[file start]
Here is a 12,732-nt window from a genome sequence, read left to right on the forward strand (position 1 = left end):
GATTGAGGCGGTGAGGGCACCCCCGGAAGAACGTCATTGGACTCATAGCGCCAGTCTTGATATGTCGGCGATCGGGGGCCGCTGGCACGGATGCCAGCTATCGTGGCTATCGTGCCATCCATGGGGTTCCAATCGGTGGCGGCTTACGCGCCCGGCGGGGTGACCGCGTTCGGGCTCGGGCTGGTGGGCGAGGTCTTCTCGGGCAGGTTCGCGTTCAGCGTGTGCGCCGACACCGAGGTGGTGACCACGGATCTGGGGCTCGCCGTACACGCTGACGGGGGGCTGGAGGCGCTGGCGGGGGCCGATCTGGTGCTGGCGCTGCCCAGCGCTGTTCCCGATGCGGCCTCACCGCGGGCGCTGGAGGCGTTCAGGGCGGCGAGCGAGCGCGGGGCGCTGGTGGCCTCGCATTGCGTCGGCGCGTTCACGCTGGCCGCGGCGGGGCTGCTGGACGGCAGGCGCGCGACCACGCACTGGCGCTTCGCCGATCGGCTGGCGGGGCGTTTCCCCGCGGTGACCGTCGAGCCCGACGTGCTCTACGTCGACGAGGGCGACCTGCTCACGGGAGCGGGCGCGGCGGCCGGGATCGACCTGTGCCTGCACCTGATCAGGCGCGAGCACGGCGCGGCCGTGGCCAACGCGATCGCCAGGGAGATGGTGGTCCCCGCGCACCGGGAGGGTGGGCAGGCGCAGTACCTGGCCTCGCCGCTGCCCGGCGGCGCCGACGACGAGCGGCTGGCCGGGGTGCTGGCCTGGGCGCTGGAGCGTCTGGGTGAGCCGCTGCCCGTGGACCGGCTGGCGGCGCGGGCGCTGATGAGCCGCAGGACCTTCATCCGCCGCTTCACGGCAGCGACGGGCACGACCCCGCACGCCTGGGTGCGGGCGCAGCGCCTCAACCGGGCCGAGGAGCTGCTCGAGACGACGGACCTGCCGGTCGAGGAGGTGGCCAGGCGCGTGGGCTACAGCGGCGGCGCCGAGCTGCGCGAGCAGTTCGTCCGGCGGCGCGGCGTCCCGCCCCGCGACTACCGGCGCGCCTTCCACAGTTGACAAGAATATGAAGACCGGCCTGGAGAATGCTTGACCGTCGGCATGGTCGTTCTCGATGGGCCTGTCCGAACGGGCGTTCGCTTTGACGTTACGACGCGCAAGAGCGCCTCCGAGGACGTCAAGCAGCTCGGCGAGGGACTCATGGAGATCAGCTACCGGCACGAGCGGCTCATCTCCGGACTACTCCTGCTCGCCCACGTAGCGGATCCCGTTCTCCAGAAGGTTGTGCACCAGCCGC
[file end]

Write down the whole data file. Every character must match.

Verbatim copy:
Here is a 12,732-nt window from a genome sequence, read left to right on the forward strand (position 1 = left end):
GATTGAGGCGGTGAGGGCACCCCCGGAAGAACGTCATTGGACTCATAGCGCCAGTCTTGATATGTCGGCGATCGGGGGCCGCTGGCACGGATGCCAGCTATCGTGGCTATCGTGCCATCCATGGGGTTCCAATCGGTGGCGGCTTACGCGCCCGGCGGGGTGACCGCGTTCGGGCTCGGGCTGGTGGGCGAGGTCTTCTCGGGCAGGTTCGCGTTCAGCGTGTGCGCCGACACCGAGGTGGTGACCACGGATCTGGGGCTCGCCGTACACGCTGACGGGGGGCTGGAGGCGCTGGCGGGGGCCGATCTGGTGCTGGCGCTGCCCAGCGCTGTTCCCGATGCGGCCTCACCGCGGGCGCTGGAGGCGTTCAGGGCGGCGAGCGAGCGCGGGGCGCTGGTGGCCTCGCATTGCGTCGGCGCGTTCACGCTGGCCGCGGCGGGGCTGCTGGACGGCAGGCGCGCGACCACGCACTGGCGCTTCGCCGATCGGCTGGCGGGGCGTTTCCCCGCGGTGACCGTCGAGCCCGACGTGCTCTACGTCGACGAGGGCGACCTGCTCACGGGAGCGGGCGCGGCGGCCGGGATCGACCTGTGCCTGCACCTGATCAGGCGCGAGCACGGCGCGGCCGTGGCCAACGCGATCGCCAGGGAGATGGTGGTCCCCGCGCACCGGGAGGGTGGGCAGGCGCAGTACCTGGCCTCGCCGCTGCCCGGCGGCGCCGACGACGAGCGGCTGGCCGGGGTGCTGGCCTGGGCGCTGGAGCGTCTGGGTGAGCCGCTGCCCGTGGACCGGCTGGCGGCGCGGGCGCTGATGAGCCGCAGGACCTTCATCCGCCGCTTCACGGCAGCGACGGGCACGACCCCGCACGCCTGGGTGCGGGCGCAGCGCCTCAACCGGGCCGAGGAGCTGCTCGAGACGACGGACCTGCCGGTCGAGGAGGTGGCCAGGCGCGTGGGCTACAGCGGCGGCGCCGAGCTGCGCGAGCAGTTCGTCCGGCGGCGCGGCGTCCCGCCCCGCGACTACCGGCGCGCCTTCCACAGTTGACAAGAATATGAAGACCGGCCTGGAGAATGCTTGACCGTCGGCATGGTCGTTCTCGATGGGCCTGTCCGAACGGGCGTTCGCTTTGACGTTACGACGCGCAAGAGCGCCTCCGAGGACGTCAAGCAGCTCGGCGAGGGACTCATGGAGATCAGCTACCGGCACGAGCGGCTCATCTCCGGACTACTCCTGCTCGCCCACGTAGCGGATCCCGTTCTCCAGAAGGTTGTGCACCAGCCGC